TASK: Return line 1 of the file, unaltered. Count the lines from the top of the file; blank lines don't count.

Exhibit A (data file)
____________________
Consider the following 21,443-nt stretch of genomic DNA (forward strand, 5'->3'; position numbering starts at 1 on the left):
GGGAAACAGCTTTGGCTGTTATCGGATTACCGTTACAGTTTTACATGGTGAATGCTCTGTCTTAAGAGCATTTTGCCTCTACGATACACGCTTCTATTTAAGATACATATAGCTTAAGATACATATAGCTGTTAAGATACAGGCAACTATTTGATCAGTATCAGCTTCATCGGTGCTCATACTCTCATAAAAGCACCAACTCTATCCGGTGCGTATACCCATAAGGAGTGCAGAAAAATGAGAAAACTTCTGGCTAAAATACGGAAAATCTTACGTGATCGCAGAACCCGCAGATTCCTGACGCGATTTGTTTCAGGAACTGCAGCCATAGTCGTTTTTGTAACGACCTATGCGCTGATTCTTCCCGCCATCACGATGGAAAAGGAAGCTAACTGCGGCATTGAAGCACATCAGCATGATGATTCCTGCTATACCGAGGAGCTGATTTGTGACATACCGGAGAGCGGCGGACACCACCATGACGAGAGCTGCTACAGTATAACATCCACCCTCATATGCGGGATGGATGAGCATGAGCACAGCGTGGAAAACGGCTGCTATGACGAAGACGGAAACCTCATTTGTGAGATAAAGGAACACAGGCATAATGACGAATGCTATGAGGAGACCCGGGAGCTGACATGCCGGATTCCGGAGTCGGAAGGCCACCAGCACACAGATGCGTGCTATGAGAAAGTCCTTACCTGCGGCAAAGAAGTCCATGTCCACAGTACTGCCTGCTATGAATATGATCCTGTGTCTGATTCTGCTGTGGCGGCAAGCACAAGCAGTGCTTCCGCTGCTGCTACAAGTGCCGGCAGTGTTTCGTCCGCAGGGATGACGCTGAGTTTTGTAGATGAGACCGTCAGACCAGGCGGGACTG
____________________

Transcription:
Consider the following 21,443-nt stretch of genomic DNA (forward strand, 5'->3'; position numbering starts at 1 on the left):